Over the weekend, the tech world was rocked by huge news.
The board of OpenAI, the company best known for creating ChatGPT and reinvigorating/switching up conversations about AI, decided to oust co-founder Sam Altman as CEO.
Altman has since been reinstated at the helm of OpenAI, seemingly due to employee pressure – there has also been some changes made to the board.
The situation is going to be one to watch – how long will Altman stay at the AI firm? What impact will the new board members have on the future of generative AI? These are just some of the questions the media, regulators and governments, and the wider public need to be asking.
At Workday Rising EMEA in Barcelona, Workday’s co-president Sayan Chakraborty not only used his Day Two innovation keynote to declare that we are living through an “epic transition” in technology – similar to the advent of electricity, the internet or cloud computing – but also to differentiate what the likes of OpenAI is doing from the generative AI approach that Workday is taking.
OpenAI’s large language model (LLM) GPT is trained on huge amounts of data scraped from the internet – and it has been built in an “opaque” way. “These models reflect all of the good, and all of the bad [of the internet].”
According to Chakraborty, there’s a lot of misinformation and bias, these models can be used in cyber attacks and can create serious intellectual property (IP) conflicts – all of this explains a lot of the fear and scaremongering around generative AI.
In comparison, Chakraborty claims what Workday is doing is called “enterprise LLMs” – “these depend on high quality data…strong regulatory compliance, [with] privacy, security, IP ownership all built in”.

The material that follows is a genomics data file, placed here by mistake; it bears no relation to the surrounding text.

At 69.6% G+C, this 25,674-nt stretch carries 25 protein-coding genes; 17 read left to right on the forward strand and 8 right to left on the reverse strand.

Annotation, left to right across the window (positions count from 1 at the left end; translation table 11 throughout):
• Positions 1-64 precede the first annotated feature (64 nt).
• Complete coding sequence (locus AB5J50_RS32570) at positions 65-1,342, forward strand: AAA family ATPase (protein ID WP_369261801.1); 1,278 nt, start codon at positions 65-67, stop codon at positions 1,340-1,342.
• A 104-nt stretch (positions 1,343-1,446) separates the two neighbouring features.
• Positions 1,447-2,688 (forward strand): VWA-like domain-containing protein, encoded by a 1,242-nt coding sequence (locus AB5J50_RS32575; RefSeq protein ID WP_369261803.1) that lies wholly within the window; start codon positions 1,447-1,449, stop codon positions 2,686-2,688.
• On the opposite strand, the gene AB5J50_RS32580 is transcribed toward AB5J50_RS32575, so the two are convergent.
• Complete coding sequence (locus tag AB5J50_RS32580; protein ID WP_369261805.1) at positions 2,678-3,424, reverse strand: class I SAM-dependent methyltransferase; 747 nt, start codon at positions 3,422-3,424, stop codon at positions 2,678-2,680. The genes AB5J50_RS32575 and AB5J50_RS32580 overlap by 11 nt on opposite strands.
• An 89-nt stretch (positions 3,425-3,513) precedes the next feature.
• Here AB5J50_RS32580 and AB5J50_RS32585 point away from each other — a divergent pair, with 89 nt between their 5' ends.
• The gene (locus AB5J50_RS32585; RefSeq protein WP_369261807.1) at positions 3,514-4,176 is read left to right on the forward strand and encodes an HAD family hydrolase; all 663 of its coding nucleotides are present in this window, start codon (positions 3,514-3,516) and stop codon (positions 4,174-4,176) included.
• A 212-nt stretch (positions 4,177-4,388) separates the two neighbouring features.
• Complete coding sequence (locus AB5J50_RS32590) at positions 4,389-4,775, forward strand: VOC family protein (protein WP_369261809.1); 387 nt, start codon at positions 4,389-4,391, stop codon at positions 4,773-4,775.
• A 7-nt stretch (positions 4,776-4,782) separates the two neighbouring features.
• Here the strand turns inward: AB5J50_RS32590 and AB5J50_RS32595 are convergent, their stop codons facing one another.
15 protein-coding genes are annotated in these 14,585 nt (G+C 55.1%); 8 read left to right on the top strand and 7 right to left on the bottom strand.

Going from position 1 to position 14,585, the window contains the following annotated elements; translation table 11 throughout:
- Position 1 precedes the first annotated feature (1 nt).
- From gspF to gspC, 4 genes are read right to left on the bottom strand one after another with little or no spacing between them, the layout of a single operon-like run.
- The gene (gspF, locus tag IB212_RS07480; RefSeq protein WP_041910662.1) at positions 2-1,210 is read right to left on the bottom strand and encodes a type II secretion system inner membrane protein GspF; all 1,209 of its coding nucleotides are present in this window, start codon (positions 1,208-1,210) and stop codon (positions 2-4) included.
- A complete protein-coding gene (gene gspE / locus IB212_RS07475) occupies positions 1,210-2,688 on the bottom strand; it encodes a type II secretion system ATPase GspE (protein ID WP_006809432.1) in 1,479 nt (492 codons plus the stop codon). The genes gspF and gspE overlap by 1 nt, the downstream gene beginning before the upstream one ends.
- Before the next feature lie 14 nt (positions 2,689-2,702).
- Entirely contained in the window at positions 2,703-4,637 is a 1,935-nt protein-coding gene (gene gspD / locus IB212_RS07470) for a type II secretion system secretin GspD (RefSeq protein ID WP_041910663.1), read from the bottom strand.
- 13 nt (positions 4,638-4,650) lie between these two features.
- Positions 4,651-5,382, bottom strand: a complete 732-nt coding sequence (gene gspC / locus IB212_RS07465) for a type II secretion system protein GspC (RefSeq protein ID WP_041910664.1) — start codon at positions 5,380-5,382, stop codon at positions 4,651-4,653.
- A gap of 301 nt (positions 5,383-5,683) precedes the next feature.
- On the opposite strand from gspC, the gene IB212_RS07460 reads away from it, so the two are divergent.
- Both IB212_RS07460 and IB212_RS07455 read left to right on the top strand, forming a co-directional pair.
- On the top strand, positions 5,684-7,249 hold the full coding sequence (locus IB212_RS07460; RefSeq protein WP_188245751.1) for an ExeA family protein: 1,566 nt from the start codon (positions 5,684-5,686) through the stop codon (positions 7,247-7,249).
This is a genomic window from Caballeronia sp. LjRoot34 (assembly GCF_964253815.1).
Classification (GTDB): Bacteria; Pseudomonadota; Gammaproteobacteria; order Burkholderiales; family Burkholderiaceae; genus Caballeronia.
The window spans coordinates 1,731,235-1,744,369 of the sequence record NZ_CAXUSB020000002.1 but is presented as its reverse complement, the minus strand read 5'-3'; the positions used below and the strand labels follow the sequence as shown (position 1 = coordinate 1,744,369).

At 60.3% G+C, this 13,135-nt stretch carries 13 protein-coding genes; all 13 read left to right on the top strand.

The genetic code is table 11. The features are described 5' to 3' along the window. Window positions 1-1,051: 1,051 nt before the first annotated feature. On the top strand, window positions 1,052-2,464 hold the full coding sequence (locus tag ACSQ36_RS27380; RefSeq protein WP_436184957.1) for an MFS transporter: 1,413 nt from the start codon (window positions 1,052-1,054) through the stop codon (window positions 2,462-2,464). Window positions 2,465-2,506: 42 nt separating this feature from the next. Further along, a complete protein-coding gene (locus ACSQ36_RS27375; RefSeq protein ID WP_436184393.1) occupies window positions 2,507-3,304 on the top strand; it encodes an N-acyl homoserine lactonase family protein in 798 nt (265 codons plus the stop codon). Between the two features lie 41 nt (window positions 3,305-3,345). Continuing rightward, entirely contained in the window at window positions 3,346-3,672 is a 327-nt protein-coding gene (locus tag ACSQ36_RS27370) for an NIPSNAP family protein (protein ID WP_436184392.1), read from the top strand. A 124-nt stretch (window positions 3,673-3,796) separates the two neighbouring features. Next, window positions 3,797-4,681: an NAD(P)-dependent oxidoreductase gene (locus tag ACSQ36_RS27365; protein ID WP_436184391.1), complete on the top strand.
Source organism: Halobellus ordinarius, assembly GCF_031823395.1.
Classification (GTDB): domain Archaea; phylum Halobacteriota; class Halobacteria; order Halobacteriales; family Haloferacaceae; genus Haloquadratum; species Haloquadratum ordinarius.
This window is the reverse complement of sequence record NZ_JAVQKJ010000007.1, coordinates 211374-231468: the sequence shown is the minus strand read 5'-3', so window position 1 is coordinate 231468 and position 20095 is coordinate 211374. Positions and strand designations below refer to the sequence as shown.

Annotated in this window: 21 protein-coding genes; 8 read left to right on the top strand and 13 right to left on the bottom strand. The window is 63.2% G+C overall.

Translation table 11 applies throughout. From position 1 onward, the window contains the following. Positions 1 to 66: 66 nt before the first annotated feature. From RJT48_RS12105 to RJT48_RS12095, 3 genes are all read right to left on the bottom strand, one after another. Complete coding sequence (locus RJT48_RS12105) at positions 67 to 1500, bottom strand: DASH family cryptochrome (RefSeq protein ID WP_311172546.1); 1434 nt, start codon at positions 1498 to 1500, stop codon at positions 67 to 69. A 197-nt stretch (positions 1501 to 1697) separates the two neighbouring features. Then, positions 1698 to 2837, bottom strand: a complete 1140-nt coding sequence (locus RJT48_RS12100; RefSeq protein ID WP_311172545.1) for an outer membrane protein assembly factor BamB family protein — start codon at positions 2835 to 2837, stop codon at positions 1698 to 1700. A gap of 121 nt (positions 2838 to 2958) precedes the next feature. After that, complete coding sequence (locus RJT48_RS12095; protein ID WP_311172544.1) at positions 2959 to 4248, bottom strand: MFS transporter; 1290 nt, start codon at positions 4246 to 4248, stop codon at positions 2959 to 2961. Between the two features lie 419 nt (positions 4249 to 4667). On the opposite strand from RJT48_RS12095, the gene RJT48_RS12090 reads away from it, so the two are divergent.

“We know where the data comes from, we know who owns it, we know where there may be concerns” – for Chakraborty, “there’s no place for hallucinations” and mistakes when it comes to HR and AI.
Do you need a chief responsible AI officer?
Overseeing AI risk mitigation and governance at Workday is Kelly Trindel, the tech giant’s dedicated chief responsible AI officer (and her multi-disciplinary team of experts). Because Trindel reports in the chief compliance officer, her team’s work is independent from what the product teams are up to.
“We’re all very excited about AI, [but] we also see that there are risks,” Trindell tells UNLEASH in an exclusive interview.
So, over the past few years (Trindel has been in her post for two years) Workday has developed a scalable risk evaluation framework for AI.
For Trindel, it builds on Workday’s foundation of data privacy and security for its entire technology stack.
She tells UNLEASH: “Frankly, it is just the right thing to do. Workday cared about trust from the beginning – this is just an extension of that”.
Chakraborty echoed this: “We treat our AI models the way we treat everything at Workday”, precision, accuracy and risk mitigation are top of mind.
Workday takes a risk-based approach to its own oversight of AI – this mirrors how the regulators are looking at this emerging tech, and the fact that certain HR products are being categorized as high risk.